Fun that’s ferocious
1 It is the ugly duckling of the Toyota-Subaru sports alliance
Toyota flogged more than 2000 examples of the 86 coupe last year compared to the BRZ’s tally of 331 sales. There’s no logical reason for so great a difference, given the vehicle is a joint venture — Subaru essentially built the car using Toyota dollars and some technology. It was a good deal for both companies but it negates any subjective perception of the Toyota being a better-built car. So there’s no real reason why it kicks the Subaru this hard. The pricing for the BRZ starts at $32,990 and rises to $34,490, putting both variants in the middle of the Toyota twin’s entry and topspec pricing.
2 The update makes the BRZ better value than ever
The 2017 BRZ adds LED headlamps, a track mode that encourages a little bit of tail-out tyre tormenting, upgraded infotainment and an improved instrument cluster with a 4.2-inch digital display. The base model has a 6.2-inch touchscreen with improved response and better connectivity without being class-leading. The steering wheel has shrunk a fraction and has more buttons, all of which are easy to operate without looking down.
3 There’s more to it than meets the eye
Beyond the cosmetic and aesthetic upgrades the BRZ benefits from an overhauled suspension with new damping, springs and roll bars. It is softer around town and stiffer when it counts. The boosted handling earns the BRZ a track mode for the stability control, which lets the back end wriggle and slip before reining things in. Automatic versions continue with the 147kW/205Nm; the manual has intake and exhaust revisions to lift outputs to 152kW/212Nm. Hill-start assist is standard on both transmissions.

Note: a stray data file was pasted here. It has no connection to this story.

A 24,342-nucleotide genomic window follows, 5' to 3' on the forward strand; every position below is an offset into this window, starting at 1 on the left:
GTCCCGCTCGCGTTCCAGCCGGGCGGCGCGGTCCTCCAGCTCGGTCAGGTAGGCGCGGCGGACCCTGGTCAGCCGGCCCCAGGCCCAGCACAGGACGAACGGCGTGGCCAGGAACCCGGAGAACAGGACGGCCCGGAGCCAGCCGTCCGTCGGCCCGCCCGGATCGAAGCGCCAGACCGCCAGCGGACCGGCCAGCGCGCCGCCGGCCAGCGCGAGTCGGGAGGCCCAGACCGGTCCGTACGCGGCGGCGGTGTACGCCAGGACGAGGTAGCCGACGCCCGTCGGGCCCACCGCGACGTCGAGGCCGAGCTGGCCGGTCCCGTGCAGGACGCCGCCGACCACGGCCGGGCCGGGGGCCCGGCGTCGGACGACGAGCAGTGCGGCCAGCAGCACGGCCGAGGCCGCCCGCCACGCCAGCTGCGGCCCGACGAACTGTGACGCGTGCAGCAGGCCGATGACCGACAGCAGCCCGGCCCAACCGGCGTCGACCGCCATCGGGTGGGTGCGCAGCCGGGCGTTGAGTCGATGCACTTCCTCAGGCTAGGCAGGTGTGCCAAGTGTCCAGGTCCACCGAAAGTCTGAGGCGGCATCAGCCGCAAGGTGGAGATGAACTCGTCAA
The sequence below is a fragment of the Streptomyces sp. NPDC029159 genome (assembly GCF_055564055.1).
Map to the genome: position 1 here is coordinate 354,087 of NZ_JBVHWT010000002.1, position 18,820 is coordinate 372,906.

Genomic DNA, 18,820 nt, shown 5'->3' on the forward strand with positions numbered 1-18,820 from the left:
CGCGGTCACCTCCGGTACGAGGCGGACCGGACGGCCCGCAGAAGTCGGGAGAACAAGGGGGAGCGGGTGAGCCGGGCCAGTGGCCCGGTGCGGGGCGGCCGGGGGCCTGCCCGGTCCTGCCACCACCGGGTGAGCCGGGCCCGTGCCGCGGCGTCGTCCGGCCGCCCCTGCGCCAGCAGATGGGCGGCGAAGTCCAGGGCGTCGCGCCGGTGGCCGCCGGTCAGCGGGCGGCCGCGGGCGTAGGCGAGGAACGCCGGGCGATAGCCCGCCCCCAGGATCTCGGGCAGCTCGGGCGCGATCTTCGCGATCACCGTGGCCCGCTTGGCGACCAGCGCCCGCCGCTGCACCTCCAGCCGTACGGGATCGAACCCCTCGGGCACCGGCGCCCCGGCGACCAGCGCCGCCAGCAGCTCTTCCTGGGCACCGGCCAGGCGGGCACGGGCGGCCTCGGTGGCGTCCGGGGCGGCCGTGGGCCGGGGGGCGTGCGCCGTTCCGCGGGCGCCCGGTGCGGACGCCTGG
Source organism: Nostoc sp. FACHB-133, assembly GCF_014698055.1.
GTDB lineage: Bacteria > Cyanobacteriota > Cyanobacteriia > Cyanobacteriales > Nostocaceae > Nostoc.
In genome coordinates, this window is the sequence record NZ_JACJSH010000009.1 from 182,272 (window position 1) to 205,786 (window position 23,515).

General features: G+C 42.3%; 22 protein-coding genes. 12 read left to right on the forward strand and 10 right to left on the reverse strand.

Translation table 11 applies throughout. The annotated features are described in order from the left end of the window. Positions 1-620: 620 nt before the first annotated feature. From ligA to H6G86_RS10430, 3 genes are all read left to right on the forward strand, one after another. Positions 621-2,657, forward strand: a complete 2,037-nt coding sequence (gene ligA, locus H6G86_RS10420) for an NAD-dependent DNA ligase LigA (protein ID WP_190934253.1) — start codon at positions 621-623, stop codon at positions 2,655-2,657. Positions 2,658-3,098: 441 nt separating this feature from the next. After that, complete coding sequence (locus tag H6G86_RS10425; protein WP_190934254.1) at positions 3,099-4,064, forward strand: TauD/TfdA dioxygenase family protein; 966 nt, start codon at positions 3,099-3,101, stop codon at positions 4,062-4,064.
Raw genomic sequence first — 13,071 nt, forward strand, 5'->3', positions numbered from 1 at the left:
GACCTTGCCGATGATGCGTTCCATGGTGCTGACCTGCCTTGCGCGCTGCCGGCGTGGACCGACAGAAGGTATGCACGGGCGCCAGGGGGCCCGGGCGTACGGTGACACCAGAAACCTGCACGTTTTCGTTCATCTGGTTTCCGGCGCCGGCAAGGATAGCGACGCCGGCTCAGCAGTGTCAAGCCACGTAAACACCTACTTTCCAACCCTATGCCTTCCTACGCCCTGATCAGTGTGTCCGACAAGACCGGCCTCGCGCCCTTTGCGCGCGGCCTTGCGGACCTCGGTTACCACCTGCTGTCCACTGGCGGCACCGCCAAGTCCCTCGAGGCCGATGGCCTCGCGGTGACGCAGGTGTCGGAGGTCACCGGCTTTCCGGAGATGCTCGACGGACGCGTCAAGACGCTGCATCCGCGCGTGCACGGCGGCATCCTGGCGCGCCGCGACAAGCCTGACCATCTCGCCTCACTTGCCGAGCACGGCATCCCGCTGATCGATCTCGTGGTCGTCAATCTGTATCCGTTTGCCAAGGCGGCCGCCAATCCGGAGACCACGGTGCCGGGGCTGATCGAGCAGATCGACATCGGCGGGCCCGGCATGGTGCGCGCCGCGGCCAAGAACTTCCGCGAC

4 Buy the manual
The power boost, in combination with a shorter final drive, should make the manual BRZ marginally quicker. Regardless, it will be the most entertaining, letting owners push the boxer engine to its redline before flicking the shifter into the next gear. It is notchy but precise, so there’s little excuse to find fifth gear when you’re looking for third.
5 This means cheap thrills for sports car fans
The BRZ might have a pair of occasional rear seats but it is a designated sports car intended to go around corners at a faster pace than rear passengers will feel comfortable with. It does that with aplomb and the combination of reduced outright grip, reasonable power and responsive suspension make it a great car to teach the basics of car dynamics.
The BRZ deserves better than sales suggest. It is ferociously fun without being ferociously fast and that margin for error is what makes it such a forgiving drive.